I wanted to 'upgrade' my python from 2.5 to 2.6 on Ubuntu. Unfortunately, I could not find .deb packages for Ubuntu. Fortunately, the Python 2.6 sources (sig) are available, so I can compile it from source. Here's what I had to do to get it running. (Short version:
apt-get build-dep python2.5 and apply this patch to disable unavailable and outdated modules.)
I have Python 2.5 installed and wanted to keep it, as Ubuntu 8.04 is a long term support version and I did not want to break this support by changing to a maybe non-compatible Python version.
Python uses a configure-style installation procedure. First, extract the Python sources:
tar xzf Python-2.6.tgz cd Python-2.6
I configured Python to stay out of my usual directories and install itself to
./configure --prefix=/opt/python2.6 make
I thought that's all, however I get an error message like this:
Failed to find the necessary bits to build these modules: _hashlib _ssl bsddb185 bz2 gdbm readline sunaudiodev To find the necessary bits, look in setup.py in detect_modules() for the module's name.
The easiest way to fix is to install the build dependencies for Python 2.5, because they seem to be identical to the build dependencies of Python 2.6:
apt-get build-dep python2.5 make
However, there's still an error message:
Failed to find the necessary bits to build these modules: bsddb185 sunaudiodev To find the necessary bits, look in setup.py in detect_modules() for the module's name.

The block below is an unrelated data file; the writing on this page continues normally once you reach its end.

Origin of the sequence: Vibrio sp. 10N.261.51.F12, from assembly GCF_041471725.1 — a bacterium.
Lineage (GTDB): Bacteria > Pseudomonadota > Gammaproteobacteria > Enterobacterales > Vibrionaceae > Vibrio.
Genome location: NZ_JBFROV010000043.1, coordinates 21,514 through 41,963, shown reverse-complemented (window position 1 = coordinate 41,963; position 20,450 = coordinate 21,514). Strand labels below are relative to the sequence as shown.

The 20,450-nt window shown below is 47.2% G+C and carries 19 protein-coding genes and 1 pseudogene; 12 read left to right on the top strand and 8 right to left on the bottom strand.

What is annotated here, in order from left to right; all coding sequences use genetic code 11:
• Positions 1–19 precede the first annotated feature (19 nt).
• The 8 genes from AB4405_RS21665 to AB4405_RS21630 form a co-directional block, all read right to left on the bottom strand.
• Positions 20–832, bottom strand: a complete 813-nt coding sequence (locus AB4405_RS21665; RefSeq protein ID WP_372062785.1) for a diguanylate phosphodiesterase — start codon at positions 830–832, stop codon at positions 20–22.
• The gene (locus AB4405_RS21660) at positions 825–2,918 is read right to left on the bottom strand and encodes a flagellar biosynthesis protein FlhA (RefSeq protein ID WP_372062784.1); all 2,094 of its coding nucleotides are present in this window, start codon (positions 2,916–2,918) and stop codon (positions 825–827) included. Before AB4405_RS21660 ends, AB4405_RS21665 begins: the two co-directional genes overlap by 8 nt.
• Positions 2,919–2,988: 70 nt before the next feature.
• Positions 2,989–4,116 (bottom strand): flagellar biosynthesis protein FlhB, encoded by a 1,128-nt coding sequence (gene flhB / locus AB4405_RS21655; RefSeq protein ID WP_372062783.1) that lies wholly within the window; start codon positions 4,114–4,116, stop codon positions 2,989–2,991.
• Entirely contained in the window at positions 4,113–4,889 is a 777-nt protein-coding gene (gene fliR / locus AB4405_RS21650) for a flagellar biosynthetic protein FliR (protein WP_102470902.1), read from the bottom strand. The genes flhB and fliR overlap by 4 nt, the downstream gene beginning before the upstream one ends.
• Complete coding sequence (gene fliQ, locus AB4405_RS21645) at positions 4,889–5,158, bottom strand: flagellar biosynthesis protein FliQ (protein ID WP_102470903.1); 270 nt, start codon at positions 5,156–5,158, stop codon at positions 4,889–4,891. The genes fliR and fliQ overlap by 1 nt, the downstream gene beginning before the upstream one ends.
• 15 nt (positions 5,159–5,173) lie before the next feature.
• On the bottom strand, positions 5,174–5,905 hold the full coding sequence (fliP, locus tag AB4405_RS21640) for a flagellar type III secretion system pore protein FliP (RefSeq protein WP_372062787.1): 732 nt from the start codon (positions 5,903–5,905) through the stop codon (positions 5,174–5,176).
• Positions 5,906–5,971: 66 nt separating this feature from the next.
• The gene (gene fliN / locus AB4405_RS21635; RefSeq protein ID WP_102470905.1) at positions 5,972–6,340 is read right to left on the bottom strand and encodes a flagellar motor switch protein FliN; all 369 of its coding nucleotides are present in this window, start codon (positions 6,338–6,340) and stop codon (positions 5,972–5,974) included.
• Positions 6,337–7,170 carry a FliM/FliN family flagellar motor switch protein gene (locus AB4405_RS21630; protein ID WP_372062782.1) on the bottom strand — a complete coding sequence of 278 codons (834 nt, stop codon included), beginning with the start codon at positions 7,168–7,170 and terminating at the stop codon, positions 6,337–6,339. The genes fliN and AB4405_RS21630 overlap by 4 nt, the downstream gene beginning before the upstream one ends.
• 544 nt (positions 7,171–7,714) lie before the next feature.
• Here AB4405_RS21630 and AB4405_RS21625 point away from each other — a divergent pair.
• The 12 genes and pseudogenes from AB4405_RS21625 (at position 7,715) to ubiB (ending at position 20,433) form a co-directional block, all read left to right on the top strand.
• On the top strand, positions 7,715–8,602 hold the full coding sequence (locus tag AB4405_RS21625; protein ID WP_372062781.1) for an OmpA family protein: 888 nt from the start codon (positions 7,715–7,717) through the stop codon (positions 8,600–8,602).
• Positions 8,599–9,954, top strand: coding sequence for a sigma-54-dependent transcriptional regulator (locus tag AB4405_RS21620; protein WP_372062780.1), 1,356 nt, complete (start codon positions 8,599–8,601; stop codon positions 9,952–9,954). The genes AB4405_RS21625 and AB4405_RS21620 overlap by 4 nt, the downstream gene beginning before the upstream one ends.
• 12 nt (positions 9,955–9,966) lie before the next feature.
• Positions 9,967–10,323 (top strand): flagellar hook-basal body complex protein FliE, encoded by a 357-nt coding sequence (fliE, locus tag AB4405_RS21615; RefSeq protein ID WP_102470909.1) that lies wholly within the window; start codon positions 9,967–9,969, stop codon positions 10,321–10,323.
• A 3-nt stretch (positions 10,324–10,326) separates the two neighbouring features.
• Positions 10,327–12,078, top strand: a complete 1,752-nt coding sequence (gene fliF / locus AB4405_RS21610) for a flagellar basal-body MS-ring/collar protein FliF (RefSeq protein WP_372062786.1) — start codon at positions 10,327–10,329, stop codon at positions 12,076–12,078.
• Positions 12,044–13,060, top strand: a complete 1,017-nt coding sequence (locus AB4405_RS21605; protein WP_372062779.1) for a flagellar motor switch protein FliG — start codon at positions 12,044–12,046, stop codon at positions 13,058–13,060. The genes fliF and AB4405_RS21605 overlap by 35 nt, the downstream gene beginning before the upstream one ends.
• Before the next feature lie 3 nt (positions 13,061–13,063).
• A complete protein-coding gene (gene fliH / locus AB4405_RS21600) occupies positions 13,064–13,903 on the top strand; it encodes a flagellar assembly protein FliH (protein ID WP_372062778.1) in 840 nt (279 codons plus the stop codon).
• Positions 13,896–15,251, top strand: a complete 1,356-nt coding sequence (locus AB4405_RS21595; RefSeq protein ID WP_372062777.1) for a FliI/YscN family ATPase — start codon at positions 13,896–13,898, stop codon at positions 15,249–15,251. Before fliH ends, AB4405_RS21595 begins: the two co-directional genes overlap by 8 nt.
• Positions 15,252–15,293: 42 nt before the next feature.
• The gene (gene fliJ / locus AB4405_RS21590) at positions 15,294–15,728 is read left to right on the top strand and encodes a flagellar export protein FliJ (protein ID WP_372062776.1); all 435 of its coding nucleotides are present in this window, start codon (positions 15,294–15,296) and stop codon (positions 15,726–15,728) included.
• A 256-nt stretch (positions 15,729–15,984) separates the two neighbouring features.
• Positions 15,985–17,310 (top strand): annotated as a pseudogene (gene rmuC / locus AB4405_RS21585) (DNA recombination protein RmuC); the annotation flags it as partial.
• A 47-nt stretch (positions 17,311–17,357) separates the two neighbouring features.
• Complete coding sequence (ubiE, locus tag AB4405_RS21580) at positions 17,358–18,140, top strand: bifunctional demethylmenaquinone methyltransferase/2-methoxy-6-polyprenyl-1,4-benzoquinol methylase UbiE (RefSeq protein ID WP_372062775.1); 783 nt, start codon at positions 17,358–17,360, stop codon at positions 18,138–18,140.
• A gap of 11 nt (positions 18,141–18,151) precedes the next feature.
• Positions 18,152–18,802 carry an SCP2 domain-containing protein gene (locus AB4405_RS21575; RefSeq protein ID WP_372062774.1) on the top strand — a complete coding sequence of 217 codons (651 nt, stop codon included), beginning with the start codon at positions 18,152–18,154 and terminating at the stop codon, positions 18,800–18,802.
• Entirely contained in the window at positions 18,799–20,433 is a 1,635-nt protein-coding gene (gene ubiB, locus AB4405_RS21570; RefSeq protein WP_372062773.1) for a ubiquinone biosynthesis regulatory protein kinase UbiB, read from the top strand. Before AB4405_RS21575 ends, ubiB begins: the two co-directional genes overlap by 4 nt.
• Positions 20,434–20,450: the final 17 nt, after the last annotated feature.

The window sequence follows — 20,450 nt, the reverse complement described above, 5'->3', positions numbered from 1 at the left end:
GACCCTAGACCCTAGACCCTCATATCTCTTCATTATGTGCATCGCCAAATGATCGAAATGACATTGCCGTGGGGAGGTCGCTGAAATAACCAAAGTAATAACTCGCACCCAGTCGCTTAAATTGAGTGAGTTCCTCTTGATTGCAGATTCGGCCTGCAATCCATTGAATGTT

bsddb185 refers to the historic version 1.85 of Berkeley DB (now Oracle Berkeley DB), and
sunaudiodev is necessary for audio stuff on Sun. I'm wondering why Python tried to find 'the necessary bits to build these modules', as I don't run a 1.85 version of Berkeley DB, nor do I use Sun. Unfortunately, I could not find any documentation on how to switch off compiling these sources. I guess, this could be improved.
Anyways, hacking setup.py was the way to go. Of course, it is not as easy as adding
sunaudiodev to the
disabled_modules list at the beginning of setup.py. So I hacked the (bogus) test for the modules in
detect_modules like the error message suggested, resulting in this patch.
patch -p1 < python2.6-disable-old-modules.patch make sudo make install
This installed python 2.6 into /opt/python2.6. Set up links to your bin directory, and you're done.
ln -s /opt/python2.6/bin/python2.6 ~/.root/bin/python-2.6 ln -s /opt/python2.6/bin/pydoc ~/.root/bin/pydoc-2.6
Usually, I use checkinstall, but this time everything is nicely packed into /opt/python2.6, which I can just delete, should I ever want to get rid of Python 2.6 (which I doubt).
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